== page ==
A recent stopover in Auckland delivered two film-related highlights: one in the heart of the CBD and one about a hundred feet from the city’s airport. Given that the city (bleak and cloudy like every time I’ve visited in the past) basically offers nothing special that you can’t find in similar cities, say Sydney or Vancouver, my hopes for the 24 hours there were not particularly high. But, despite a pack of Maori youths racially taunting me as I strolled into town, I now hold considerably better memories from this trip than previous visits.
|The Fifth Night|
Currently on show until 25 January next year, the Auckland Art Gallery (downtown) has devoted its top floor to a small (read: three) sampling of Chinese video-artist Yang Fudong’s work. The dazzling noir-ish THE FIFTH NIGHT evokes memories of 1930s Shanghai cinema but the gorgeous B&W cinematography makes no bones that this is a piece of 21st century artifice. Set across seven screens playing with our sense of perspective and time as a group of young men and women meander around a studio set, the mystery of Yang’s noir is in the constant disconnection of people, geography and motivation.
THE NIGHTMAN COMETH, a 20-minute snowy circus collision of China’s past and present was less absorbing stuff even if it boasted a effortlessly beautiful stream of imagery to wax over the obscurantist dynamics between the key players.
|The Coloured Sky|
And then there was the terrific finale as you reach the last space in the exhibition, THE COLOURED SKY: NEW WOMEN II (commissioned by the Gallery and ACMI). Shooting high-def video instead of the usual 35mm, Yang doesn’t let the switch in format sacrifice an inch of beauty as the five-screen set-up rolls through a sumptuous kaleidoscope of the female form as three young ladies inhabit a surreal candy-washed beachside. Of course it’s all a commentary on gender politics and feminine identity in contemporary China, but this male gaze got so lost in the hypnotic visuals bombarding me from every angle (the screens were set up in a 360° manner) the last thing on my mind was whatever is fashionable SJW-speak in feminist university lectures.
Right near Auckland’s international airport terminal is a strip of shops and fast-food outlets but for cinephiles the only store worth mentioning is The Warehouse, a sort of cross between Australia’s Big W and the behemoth bigbox outlet Costco. Alongside standard NZ/Australian DVDs and Blurays, the section is crammed with hundreds of discs from the UK and the US, all reasonably priced or part of a “2 for NZ$18” or “2 for NZ$10” promotion. A few that stood out:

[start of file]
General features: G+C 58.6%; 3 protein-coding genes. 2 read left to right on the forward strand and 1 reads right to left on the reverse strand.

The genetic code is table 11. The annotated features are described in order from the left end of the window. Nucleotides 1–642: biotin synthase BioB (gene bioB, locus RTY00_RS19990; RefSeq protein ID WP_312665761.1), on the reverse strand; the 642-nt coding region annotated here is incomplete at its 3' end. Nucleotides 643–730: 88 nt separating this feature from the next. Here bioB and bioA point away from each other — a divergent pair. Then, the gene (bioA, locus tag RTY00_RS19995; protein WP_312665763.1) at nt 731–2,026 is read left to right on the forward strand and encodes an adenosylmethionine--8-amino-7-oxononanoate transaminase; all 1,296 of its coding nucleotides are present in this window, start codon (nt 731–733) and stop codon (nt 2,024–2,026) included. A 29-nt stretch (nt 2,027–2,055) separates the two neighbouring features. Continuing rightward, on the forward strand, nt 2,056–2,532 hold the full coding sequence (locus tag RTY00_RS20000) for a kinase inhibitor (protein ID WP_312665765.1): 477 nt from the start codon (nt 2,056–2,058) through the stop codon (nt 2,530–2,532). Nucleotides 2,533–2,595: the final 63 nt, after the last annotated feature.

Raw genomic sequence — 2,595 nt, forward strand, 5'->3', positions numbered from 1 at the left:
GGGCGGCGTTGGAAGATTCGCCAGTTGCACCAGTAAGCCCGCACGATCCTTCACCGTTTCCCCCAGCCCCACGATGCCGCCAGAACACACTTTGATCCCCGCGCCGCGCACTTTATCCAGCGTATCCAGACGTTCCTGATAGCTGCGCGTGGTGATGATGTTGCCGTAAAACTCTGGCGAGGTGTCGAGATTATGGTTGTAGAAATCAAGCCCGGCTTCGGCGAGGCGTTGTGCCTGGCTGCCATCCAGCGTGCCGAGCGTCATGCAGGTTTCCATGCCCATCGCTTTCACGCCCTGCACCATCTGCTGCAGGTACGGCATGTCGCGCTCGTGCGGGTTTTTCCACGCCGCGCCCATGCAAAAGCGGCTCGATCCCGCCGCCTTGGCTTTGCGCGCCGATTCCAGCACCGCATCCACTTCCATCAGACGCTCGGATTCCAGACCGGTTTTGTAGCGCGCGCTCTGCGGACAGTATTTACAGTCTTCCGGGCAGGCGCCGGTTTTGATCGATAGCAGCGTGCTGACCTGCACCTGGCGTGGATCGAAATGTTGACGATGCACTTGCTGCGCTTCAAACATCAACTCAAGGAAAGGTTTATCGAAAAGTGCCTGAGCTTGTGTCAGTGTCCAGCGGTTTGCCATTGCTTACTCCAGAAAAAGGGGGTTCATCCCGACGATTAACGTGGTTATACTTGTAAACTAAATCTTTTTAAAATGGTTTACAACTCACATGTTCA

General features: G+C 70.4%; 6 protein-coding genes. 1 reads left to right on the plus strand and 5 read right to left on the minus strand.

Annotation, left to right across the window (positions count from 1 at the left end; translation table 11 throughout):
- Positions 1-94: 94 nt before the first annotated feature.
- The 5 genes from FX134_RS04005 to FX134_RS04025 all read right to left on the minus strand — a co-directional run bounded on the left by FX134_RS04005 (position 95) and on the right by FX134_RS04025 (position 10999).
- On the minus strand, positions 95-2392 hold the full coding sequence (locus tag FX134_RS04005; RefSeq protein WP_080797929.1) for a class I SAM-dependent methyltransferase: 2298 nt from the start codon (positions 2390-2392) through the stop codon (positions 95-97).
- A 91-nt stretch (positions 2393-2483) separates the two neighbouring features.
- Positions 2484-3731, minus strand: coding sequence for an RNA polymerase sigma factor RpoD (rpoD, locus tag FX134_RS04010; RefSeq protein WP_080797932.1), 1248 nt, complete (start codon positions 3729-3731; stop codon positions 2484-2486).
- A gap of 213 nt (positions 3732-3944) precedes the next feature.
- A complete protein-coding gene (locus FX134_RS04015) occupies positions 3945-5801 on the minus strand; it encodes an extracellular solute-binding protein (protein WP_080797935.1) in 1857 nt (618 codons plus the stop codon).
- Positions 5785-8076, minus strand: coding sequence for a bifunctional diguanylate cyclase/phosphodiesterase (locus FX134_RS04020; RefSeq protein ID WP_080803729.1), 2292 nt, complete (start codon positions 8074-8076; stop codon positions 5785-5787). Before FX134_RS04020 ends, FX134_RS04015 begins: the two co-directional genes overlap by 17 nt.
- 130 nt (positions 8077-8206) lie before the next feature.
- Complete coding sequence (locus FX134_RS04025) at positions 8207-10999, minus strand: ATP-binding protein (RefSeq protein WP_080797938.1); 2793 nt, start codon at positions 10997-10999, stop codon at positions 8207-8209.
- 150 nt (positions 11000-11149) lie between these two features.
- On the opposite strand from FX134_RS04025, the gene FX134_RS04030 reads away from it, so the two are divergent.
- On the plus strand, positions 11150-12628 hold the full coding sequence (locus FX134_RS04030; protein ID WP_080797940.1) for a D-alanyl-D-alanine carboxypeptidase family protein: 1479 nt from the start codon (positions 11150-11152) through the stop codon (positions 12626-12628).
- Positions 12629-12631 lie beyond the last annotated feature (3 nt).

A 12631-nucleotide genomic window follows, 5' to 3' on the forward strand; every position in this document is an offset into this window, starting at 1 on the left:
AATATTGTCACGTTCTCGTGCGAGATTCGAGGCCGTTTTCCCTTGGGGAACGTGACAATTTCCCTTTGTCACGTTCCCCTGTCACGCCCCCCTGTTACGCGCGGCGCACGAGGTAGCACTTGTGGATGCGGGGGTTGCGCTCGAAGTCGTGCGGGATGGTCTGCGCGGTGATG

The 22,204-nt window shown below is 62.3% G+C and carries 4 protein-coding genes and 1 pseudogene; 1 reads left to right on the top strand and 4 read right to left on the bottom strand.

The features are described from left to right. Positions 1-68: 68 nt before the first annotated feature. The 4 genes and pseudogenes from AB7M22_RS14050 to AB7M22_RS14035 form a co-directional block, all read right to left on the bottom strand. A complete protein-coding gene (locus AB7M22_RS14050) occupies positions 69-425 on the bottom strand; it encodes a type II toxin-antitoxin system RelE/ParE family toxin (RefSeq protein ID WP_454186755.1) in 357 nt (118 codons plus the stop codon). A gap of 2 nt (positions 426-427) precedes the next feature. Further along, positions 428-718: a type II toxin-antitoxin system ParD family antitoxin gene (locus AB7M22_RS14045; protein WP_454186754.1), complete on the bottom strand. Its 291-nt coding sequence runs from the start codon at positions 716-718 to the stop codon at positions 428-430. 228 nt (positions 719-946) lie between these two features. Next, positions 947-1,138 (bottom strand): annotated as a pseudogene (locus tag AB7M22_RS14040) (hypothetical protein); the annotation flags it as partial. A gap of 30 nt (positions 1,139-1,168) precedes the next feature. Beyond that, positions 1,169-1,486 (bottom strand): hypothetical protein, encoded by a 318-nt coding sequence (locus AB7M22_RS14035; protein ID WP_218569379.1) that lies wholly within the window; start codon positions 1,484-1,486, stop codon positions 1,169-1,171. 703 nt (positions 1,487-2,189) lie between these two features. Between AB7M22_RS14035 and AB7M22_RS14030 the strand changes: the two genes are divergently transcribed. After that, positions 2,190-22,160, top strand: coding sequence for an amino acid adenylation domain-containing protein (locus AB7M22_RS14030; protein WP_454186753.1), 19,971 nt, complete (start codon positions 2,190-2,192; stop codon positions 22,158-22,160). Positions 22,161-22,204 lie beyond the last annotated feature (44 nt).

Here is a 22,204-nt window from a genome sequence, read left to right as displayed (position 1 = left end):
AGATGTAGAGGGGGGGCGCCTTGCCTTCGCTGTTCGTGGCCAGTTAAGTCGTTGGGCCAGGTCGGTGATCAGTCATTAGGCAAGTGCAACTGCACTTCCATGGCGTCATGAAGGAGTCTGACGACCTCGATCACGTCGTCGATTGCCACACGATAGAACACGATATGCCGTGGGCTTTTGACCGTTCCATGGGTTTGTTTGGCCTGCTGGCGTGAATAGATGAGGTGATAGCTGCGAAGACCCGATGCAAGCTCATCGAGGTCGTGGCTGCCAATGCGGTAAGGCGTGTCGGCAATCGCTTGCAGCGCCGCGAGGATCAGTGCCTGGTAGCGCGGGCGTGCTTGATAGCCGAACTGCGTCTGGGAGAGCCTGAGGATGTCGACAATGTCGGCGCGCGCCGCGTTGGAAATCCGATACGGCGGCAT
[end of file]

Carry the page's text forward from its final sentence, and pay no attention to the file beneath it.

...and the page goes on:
A slew of the Ealing Studios
Rarities multi-title collections were available in the “2 for NZ$18” deal; UK DVDs of Dmytryk’s THE YOUNG
LIONS (this one is available in Australia), Minnelli’s MEET ME IN ST. LOUIS with
a bunch of extras and Frankenheimer’s THE TRAIN (in 4:3 fullframe) all part of
the “2 for NZ$18” promotion. UK DVDs of Carol Reed’s THE
AGONY AND THE ECSTASY and Lynch’s ELEPHANT MAN in the “2 for NZ10” bin. The US multi-title TCM DVD
collection of Lauren Bacall flicks (KEY LARGO/BLOOD ALLEY/DARK
PASSAGE/DESIGNING WOMAN) for NZ$13. There were quite a few other TCM
collections but the details escape me.
Given that The Warehouse is dotted all around New Zealand, I’m sure there’s plenty of other bargains to be found if their airport outlet is anything to go by. A brief mention should also go to a massive music and DVD store on Queen Street called REAL GROOVY which has a cracking selection of new and used soundtracks on vinyl (spotted LPs of ANATOMY OF MURDER, TO LIVE AND DIE IN LA, MERRY CHRISTMAS MR. LAWRENCE and THE MAN WITH THE GOLDEN ARM amongst dozens of others in there).
I know, I know, there’s probably some random survey that ranks Auckland as one of the world’s greatest cities but while I enjoyed the City of Sails’ discount DVD bins and some galleries, I’ll take the sunnier sprawl of Brisbane any day of the week. Plus, at least in Queensland when you get racially taunted you don’t have to wade through a Kiwi accent to make out the insults.